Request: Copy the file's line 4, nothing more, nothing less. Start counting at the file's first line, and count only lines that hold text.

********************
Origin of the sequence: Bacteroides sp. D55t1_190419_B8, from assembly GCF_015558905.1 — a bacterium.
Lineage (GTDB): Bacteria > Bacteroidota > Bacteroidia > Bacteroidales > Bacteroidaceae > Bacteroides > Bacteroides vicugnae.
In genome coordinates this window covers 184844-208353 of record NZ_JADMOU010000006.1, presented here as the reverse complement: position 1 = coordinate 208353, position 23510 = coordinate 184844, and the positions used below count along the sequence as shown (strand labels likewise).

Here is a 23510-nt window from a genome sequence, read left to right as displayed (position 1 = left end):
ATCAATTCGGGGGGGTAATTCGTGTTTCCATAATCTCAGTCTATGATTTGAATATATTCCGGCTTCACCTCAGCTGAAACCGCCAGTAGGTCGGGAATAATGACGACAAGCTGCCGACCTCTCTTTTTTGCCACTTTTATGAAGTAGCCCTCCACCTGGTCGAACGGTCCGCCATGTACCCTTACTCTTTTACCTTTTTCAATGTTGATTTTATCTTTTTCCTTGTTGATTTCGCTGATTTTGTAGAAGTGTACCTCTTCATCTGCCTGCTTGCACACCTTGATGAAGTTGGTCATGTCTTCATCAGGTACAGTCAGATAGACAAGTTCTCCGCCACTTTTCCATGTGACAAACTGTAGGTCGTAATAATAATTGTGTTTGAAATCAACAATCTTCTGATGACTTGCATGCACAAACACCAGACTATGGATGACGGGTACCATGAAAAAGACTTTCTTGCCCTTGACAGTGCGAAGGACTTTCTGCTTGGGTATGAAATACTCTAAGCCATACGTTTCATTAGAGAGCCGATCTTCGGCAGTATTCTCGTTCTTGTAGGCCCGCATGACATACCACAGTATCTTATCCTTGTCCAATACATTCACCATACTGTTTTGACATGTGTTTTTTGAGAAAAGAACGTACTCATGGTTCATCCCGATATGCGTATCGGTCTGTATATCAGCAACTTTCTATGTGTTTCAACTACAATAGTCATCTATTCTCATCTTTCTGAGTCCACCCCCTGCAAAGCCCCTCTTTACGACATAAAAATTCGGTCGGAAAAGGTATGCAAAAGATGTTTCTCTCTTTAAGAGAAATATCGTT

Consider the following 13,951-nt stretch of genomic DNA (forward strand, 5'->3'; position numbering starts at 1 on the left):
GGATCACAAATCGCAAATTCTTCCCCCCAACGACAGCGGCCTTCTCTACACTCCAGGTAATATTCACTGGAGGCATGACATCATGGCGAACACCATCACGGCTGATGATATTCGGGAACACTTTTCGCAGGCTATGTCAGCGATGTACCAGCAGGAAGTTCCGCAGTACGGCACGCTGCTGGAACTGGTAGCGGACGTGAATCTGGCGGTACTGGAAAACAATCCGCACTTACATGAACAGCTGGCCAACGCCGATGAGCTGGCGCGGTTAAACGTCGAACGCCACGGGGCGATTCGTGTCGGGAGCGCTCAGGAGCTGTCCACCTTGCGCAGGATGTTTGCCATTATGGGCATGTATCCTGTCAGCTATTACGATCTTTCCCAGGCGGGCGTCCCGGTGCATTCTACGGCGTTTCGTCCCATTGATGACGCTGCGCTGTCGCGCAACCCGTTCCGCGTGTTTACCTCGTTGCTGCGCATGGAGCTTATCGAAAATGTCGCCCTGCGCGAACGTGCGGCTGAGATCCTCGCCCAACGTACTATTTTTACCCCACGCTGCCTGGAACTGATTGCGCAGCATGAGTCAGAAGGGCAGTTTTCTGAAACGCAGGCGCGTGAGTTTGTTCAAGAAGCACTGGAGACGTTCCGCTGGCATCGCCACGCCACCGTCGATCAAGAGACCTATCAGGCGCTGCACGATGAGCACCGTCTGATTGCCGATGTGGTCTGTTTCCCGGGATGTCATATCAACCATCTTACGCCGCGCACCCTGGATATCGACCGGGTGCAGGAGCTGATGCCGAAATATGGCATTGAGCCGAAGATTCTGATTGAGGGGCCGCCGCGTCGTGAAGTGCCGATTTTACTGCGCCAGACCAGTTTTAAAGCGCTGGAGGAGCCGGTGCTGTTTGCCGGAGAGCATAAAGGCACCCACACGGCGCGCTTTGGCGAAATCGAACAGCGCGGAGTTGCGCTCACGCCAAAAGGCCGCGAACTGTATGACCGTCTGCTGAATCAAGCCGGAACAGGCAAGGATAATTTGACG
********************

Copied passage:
Here is a 23510-nt window from a genome sequence, read left to right as displayed (position 1 = left end):